WSJ: Is there any change on the media side? I know you talked about that.
President Assad: We are talking now about a new look for the media and of course we removed some of the punishments because sometimes we do major things and sometimes we do patching as a temporal thing till we get the new look. So, we do not want to stop; we are very dynamic in Syria. We do small things, but when you have a clear vision we do something big, major law to change everything. Sometimes we do not have this vision regarding an issue – the difference between the media and a website or new sites. That is why I postponed it – the publishing law. It is not yet clear to us what is the difference4 between publishing, e.trade, etc.
WSJ: And you 5 year plan is quite ambitious. Do you think you can achieve those economic growth figures with sanctions and everything? 6-7% a year?
President Assad: It is 5%. But it is not about the numbers anyway, because we tried the numbers, we always have better numbers in very different circumstances especially regarding Syria, it is about how to make it inclusive; it is not inclusive because it doesn't have good administration. We improve the administration, but it is not as good as it should be to make this number inclusive.
WSJ: Which means jobs basically?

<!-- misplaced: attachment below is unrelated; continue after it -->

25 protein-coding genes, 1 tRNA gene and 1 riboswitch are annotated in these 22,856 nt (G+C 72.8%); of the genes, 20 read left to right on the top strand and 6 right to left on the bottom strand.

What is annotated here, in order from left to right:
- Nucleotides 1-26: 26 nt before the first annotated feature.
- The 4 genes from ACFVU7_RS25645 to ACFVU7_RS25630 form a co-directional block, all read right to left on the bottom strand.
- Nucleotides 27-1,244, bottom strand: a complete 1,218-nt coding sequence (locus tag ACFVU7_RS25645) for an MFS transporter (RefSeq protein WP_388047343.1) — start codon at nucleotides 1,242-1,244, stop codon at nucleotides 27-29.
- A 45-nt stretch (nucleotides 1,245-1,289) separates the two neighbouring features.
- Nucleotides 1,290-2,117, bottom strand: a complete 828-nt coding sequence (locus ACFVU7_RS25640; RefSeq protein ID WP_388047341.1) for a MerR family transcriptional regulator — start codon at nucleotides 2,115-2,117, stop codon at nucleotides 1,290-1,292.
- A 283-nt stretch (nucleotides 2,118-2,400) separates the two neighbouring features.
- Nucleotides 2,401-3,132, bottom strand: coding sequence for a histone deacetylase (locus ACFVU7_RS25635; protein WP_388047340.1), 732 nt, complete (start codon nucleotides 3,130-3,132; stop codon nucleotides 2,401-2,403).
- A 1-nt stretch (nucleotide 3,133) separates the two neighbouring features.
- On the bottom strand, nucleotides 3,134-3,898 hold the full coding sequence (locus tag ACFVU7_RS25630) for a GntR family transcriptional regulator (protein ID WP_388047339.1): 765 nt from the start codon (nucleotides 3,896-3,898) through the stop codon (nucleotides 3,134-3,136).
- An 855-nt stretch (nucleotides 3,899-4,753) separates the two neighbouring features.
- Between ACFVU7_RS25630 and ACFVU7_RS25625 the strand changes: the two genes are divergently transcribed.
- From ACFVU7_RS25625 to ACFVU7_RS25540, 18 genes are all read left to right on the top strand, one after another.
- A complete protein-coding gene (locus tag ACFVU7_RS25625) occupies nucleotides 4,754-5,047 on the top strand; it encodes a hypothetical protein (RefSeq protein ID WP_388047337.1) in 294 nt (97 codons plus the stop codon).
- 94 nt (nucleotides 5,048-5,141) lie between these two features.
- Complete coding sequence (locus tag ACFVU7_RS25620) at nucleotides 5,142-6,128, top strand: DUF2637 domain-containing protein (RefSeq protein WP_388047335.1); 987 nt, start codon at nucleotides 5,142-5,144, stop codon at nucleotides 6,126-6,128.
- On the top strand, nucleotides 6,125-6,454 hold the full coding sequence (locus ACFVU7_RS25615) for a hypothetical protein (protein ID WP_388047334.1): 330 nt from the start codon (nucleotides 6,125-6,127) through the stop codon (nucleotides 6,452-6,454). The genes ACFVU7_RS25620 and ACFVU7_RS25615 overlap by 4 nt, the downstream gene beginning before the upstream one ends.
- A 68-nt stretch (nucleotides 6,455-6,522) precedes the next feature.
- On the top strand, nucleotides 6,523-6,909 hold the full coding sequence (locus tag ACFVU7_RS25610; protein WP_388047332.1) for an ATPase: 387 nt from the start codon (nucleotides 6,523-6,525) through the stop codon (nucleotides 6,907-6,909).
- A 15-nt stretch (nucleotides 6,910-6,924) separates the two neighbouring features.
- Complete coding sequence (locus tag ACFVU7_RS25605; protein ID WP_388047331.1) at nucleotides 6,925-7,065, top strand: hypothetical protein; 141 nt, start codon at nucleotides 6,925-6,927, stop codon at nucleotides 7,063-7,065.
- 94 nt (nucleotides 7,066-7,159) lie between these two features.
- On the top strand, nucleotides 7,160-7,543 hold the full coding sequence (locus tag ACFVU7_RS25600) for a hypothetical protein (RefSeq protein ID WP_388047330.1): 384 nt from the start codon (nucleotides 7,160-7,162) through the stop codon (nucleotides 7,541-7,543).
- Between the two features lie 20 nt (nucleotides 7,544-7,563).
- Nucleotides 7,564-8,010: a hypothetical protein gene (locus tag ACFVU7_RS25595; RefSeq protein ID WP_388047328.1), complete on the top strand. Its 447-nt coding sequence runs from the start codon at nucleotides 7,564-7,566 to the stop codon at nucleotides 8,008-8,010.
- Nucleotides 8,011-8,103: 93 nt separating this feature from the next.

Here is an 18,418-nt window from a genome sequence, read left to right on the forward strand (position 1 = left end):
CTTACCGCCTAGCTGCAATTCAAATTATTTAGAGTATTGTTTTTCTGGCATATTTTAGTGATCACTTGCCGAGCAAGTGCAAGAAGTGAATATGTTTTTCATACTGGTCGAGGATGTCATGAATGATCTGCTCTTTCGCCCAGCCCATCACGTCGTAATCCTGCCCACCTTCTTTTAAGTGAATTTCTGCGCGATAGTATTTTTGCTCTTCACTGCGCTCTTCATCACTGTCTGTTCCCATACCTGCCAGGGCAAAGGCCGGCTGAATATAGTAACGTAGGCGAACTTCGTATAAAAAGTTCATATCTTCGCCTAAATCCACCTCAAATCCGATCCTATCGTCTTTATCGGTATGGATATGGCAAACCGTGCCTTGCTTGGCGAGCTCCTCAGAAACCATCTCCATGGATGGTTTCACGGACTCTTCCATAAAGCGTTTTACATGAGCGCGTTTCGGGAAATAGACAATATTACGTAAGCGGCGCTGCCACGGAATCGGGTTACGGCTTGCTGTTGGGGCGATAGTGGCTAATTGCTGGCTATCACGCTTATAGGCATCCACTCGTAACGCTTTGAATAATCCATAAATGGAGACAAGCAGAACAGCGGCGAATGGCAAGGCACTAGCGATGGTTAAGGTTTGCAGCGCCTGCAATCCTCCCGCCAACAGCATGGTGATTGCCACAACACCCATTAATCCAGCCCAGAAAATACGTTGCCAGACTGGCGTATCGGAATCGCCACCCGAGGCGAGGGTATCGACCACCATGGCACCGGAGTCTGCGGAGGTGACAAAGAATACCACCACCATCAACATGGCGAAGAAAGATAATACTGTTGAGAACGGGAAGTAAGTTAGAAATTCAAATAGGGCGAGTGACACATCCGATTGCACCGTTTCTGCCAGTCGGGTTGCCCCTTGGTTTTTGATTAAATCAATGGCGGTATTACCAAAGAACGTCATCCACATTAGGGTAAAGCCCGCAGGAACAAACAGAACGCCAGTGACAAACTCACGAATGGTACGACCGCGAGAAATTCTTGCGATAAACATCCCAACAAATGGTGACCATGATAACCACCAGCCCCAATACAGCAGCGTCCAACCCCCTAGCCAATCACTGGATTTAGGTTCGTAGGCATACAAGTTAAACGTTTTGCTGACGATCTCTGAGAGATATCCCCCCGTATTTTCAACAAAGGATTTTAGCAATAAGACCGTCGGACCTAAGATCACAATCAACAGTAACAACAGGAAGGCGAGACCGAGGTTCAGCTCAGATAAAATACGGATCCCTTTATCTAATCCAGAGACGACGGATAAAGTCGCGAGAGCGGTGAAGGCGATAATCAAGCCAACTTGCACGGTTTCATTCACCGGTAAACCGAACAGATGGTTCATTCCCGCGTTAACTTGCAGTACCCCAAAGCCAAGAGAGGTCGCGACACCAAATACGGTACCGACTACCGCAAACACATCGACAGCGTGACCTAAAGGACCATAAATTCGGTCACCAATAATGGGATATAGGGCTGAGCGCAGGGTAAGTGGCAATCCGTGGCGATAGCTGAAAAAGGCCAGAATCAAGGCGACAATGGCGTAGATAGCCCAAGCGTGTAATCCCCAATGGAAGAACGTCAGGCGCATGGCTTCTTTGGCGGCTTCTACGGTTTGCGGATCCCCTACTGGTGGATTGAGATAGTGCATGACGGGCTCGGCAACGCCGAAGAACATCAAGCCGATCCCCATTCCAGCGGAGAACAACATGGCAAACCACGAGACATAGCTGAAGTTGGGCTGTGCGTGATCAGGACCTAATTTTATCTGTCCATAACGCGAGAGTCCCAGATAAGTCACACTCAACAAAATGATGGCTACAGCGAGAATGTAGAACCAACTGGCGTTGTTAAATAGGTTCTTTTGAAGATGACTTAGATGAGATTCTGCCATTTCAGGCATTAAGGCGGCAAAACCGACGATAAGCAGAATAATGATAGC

President Assad: Yes, exactly, because now at the very beginning we have few people getting these numbers, and this is normal at the beginning. we talk about millions and millions, we have few hundred who get the benefit more than others, in the past it used to be less, much less. Now how we make it inclusive that is the challenge, and you cannot make it inclusive if you do not develop the administration . but we have to take into consideration that sixty percent of our society is peasantry, so almost sixty percent of our economy will depend on water. So, when you have less water you will have less growth. You know I was a doctor before, and I remember in 1992, one of my friends who graduated from the medicine schools and went to an agricultural area where he lived, he came to visit me, I asked him "how is your work", he said "not good because there is no rain", I said "how come?, you are a doctor.." he said "because there is no rain so many people postponed even their operations for next year. So you can imagine how much water can influence every aspect of our economy. So four years of drought have influenced our economy dramatically. That is why it is difficult to say that I am having clear plan in everything. As you see there are many complicated factors which influence you.
WSJ: And you would say your greatest economic partner right now is Turkey. I mean it seems that Turkey is a model of investment.
President Assad: It is the model because we have the same society and similar traditions. It is a model, at the end you do not have full model to take as a whole, only some aspects, because at the end the West used to support Turkey, now the West is against Turkey they have more technology, we do not have technology, we do not talk about the reform you talk about technology also. There is no reform without high qualifications. Our universities were under embargo, so how can I have the best human resources? They have better human resources. At the end you have to see the whole course of events, the whole context. We cannot take it as today; today Turkey and today Syria, it is not today.